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I'm having a really hard time trying to estabilish a VPN connection using a GRE over IPsec tunnel. The problem is that it involves some sort of "loopback" connection which I don't understand -- let alone be able to configure --, and the only help I could find is related to configuring Cisco routers.

My network is composed of a router and a single host running Debian Linux. My task is to create a GRE tunnel over an IPsec infrastructure, which is particularly intended to route multicast traffic between my network, which I am allowed to configure, and a remote network, for which I only bear a form containing some setup information (IP addresses and phase information for IPsec). For now it suffices to estabilish a communication between this single host and the remote network, but in the future it will be desirable for the traffic to be routed to other machines on my network.

As I said this GRE tunnel involves a "loopback" connection which I have no idea of how to configure. From my previous understanding, a loopback connection is simply a local pseudo-device used mostly for testing purposes, but in this context it might be something more specific that I do not have the knowledge of.

I have managed to properly estabilish the IPsec communication using racoon and ipsec-tools, and I believe I'm familiar with the creation of tunnels and addition of addresses to interfaces using ip, so the focus is on the GRE step. The worst part is that the remote peers do not respond to ping requests and the debugging of the general setup is very difficult due to the encrypted nature of the traffic.

There are two pairs of IP addresses involved: one pair for the GRE tunnel peer-to-peer connection and one pair for the "loopback" part. There is also an IP range involved, which is supposed to be the final IP addresses for the hosts inside the VPN.

My question is: how (or if) can this setup be done? Do I need some special software or another daemon, or does the Linux kernel handle every aspect of the GRE/IPsec tunneling?

Please inform me if any extra information could be useful.

Any help is greatly appreciated.

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2 Answers 2

up vote 2 down vote accepted

Once again, I've managed to tinker through the problem (but not for too long as the original question and this answer supposes it to be :). I've been through almost a month researching the solution for the problem, and I'll leave it documented here just in case anyone happens to bump at the same problem.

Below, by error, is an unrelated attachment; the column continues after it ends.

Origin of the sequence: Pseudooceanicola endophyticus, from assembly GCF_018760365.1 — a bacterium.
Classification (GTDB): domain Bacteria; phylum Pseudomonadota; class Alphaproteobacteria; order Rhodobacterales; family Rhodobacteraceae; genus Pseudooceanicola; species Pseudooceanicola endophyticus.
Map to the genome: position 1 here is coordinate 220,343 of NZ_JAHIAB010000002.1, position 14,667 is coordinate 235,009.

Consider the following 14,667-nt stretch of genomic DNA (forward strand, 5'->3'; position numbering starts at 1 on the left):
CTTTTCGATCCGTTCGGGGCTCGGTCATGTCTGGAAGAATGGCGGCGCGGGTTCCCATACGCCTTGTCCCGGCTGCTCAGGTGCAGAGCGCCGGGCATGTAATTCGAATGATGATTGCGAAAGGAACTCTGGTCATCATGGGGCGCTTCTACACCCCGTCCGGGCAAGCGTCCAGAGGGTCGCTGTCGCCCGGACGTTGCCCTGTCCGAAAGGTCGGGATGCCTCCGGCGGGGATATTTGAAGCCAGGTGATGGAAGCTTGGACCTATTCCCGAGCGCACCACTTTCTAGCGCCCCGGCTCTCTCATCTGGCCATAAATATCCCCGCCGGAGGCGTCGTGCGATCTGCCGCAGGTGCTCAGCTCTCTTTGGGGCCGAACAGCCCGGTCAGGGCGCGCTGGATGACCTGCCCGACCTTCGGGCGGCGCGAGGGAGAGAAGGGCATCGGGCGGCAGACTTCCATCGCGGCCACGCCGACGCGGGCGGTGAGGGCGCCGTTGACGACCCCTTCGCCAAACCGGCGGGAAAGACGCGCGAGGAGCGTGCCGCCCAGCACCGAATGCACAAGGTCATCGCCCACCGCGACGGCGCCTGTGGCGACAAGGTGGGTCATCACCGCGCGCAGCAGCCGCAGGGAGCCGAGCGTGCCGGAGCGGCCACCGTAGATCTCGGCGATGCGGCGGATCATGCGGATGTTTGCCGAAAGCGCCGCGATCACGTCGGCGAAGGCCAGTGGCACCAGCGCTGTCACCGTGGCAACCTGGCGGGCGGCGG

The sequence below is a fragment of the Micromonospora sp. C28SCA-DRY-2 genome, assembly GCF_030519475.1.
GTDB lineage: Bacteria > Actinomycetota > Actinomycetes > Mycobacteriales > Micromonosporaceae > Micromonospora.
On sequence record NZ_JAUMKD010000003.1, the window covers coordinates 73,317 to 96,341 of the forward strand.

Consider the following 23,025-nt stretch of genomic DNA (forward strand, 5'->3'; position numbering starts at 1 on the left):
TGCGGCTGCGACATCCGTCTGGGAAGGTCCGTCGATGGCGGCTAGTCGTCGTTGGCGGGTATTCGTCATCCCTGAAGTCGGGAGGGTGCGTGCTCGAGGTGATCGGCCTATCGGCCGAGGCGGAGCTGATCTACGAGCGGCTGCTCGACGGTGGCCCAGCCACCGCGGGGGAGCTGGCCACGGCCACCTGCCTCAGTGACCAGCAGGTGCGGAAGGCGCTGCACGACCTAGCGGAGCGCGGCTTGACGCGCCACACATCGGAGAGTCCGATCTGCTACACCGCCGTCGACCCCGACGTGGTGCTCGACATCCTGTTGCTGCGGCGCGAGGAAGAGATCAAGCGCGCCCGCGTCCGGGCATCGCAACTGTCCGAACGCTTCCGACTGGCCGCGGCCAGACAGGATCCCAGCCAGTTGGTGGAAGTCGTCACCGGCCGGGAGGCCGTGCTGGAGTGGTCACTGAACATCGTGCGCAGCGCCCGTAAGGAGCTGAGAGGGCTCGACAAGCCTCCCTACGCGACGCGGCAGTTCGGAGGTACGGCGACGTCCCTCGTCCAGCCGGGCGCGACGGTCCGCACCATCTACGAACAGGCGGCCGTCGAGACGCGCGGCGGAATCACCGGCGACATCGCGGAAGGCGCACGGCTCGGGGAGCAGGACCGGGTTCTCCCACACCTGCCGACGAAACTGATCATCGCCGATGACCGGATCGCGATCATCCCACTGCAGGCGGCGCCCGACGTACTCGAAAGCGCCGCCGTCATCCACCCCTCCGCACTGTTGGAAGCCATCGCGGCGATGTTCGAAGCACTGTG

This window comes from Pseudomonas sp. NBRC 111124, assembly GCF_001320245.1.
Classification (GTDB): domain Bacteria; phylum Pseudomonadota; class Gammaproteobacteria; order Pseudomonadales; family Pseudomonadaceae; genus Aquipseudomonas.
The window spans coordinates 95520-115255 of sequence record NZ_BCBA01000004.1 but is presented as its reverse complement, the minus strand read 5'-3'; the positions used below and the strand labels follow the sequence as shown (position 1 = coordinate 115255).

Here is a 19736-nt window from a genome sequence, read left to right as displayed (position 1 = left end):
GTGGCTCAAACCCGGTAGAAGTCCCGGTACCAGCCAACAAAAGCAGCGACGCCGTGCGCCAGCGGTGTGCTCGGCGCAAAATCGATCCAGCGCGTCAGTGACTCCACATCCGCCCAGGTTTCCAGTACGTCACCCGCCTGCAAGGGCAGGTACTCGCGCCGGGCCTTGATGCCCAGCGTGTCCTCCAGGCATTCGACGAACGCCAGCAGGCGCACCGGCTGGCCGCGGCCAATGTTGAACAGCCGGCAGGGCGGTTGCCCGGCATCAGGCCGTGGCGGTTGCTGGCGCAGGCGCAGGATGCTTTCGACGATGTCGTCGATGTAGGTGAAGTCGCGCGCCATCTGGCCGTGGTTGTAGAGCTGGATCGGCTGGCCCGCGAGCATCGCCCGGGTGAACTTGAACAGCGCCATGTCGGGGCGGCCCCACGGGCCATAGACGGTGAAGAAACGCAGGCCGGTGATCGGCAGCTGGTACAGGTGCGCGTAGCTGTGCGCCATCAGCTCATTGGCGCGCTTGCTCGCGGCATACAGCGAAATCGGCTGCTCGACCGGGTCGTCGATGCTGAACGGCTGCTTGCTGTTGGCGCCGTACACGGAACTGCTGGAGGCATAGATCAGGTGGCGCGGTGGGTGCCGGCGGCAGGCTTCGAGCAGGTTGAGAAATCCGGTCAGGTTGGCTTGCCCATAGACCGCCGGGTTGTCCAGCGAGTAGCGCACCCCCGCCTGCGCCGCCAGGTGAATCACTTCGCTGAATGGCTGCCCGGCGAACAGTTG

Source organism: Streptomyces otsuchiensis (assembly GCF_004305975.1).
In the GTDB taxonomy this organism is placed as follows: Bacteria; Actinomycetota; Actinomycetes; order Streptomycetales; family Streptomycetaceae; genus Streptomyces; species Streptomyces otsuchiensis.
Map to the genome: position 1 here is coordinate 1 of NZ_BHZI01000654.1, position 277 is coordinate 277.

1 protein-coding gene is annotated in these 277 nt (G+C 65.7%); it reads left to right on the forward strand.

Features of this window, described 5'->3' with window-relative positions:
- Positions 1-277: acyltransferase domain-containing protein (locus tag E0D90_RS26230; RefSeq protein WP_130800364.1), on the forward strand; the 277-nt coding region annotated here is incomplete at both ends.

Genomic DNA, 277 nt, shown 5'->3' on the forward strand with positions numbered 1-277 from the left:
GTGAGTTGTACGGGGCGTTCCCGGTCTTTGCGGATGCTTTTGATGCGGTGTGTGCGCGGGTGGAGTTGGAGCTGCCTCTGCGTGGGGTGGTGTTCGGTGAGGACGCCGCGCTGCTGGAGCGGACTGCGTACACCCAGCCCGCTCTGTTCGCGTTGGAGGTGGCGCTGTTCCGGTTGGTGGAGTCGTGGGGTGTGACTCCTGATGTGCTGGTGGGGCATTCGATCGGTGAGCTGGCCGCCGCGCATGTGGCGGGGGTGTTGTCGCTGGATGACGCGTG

Actually, the loopback interface is really what I knew it to be: an address assigned to a dummy, always up interface on a machine. The connectivity problem between the remote GRE router and my router was due to another problem: GRE keep-alive packets.

It turned out that the remote Cisco router was actually sending me odd GRE-encapsulated packets through the tunnel. These packets encapsulated another GRE packet, and these, on the other hand, carried a protocol number of zero. A quick browse indicated that these packets are GRE keep-alive packets, which are send periodically (in my case, every 10 seconds almost exactly) and, if properly deencapsulated and rerouted by the peer, should be echoed back to the sender, since the innermost destination address contained the sender's source address.

The fact is that the Linux kernel did not properly feed the deencapsulated keep-alive packet again into the routing chain. If it did, the packet would be rerouted back to the sender without further complications. Instead, it delivered the packet to userspace, so that it was possible to write a simple program that listened to such packets in raw mode, and echoed them back to the sender. Running this program and echoing back a couple of packets to the Cisco router, the GRE tunnel went 'up' on the remote side, the PIM routers exchanged hellos and I finally could listen to the multicast traffic that I expected to listen to.

I've learned a lot from this experience, specially the part that, when messing with obscure protocols (or, at least, obscure protocol features), you can't simply count at all on peer-knowledge. No single network analyst on the remote side could help me in any aspect in this regard, probably because this behavior was undocumented.

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I am not sure how multicast works but I can tell you how I got GRE over IPSec working. Most linux installations support gre so you wouldn't need to install anything extra for it.


I created a Host-to-Host IPSec tunnel and then followed the steps mentioned here to create the tunnel. http://lartc.org/lartc.html#LARTC.TUNNEL.GRE

Remember to enable packet forwarding :)

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Sameer: Thanks for the answer. I've been following these tutorials and looking at many, many more sources in this terrible battle to get the tunnel up :). I am really suspectful that there is some peer-side problem that I've been unable to fully grasp in order to inform the guys at the other end and evolve to a solution to this problem. –  Alek Mar 28 '11 at 20:06

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